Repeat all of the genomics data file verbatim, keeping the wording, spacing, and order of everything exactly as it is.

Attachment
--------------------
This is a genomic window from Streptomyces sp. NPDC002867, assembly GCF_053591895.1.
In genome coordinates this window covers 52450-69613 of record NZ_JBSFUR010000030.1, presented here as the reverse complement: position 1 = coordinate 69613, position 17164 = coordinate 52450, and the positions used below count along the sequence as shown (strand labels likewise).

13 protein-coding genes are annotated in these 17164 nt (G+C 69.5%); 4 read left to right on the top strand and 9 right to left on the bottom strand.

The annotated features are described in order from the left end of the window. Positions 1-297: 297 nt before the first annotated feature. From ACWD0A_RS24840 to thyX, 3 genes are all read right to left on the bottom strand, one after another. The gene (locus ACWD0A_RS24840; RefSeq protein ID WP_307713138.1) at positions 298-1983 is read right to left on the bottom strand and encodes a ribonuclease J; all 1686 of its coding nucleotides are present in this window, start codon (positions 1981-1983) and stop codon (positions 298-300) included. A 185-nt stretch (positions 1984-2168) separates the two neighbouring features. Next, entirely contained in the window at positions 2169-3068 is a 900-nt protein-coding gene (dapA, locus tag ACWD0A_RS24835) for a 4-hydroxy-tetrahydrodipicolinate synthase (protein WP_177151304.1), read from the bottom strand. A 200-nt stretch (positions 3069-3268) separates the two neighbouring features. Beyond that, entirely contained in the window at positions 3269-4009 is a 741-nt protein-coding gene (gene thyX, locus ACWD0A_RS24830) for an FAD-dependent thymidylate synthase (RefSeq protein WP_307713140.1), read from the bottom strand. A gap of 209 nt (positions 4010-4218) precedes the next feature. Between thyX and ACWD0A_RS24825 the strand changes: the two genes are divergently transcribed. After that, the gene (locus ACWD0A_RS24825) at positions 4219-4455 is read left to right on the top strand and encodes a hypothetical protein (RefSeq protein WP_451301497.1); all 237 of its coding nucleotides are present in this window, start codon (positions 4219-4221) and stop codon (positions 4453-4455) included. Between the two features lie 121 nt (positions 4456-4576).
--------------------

This is a genomic window from Streptomyces sp. NPDC002867, assembly GCF_053591895.1.
In genome coordinates this window covers 52450-69613 of record NZ_JBSFUR010000030.1, presented here as the reverse complement: position 1 = coordinate 69613, position 17164 = coordinate 52450, and the positions used below count along the sequence as shown (strand labels likewise).

13 protein-coding genes are annotated in these 17164 nt (G+C 69.5%); 4 read left to right on the top strand and 9 right to left on the bottom strand.

The annotated features are described in order from the left end of the window. Positions 1-297: 297 nt before the first annotated feature. From ACWD0A_RS24840 to thyX, 3 genes are all read right to left on the bottom strand, one after another. The gene (locus ACWD0A_RS24840; RefSeq protein ID WP_307713138.1) at positions 298-1983 is read right to left on the bottom strand and encodes a ribonuclease J; all 1686 of its coding nucleotides are present in this window, start codon (positions 1981-1983) and stop codon (positions 298-300) included. A 185-nt stretch (positions 1984-2168) separates the two neighbouring features. Next, entirely contained in the window at positions 2169-3068 is a 900-nt protein-coding gene (dapA, locus tag ACWD0A_RS24835) for a 4-hydroxy-tetrahydrodipicolinate synthase (protein WP_177151304.1), read from the bottom strand. A 200-nt stretch (positions 3069-3268) separates the two neighbouring features. Beyond that, entirely contained in the window at positions 3269-4009 is a 741-nt protein-coding gene (gene thyX, locus ACWD0A_RS24830) for an FAD-dependent thymidylate synthase (RefSeq protein WP_307713140.1), read from the bottom strand. A gap of 209 nt (positions 4010-4218) precedes the next feature. Between thyX and ACWD0A_RS24825 the strand changes: the two genes are divergently transcribed. After that, the gene (locus ACWD0A_RS24825) at positions 4219-4455 is read left to right on the top strand and encodes a hypothetical protein (RefSeq protein WP_451301497.1); all 237 of its coding nucleotides are present in this window, start codon (positions 4219-4221) and stop codon (positions 4453-4455) included. Between the two features lie 121 nt (positions 4456-4576).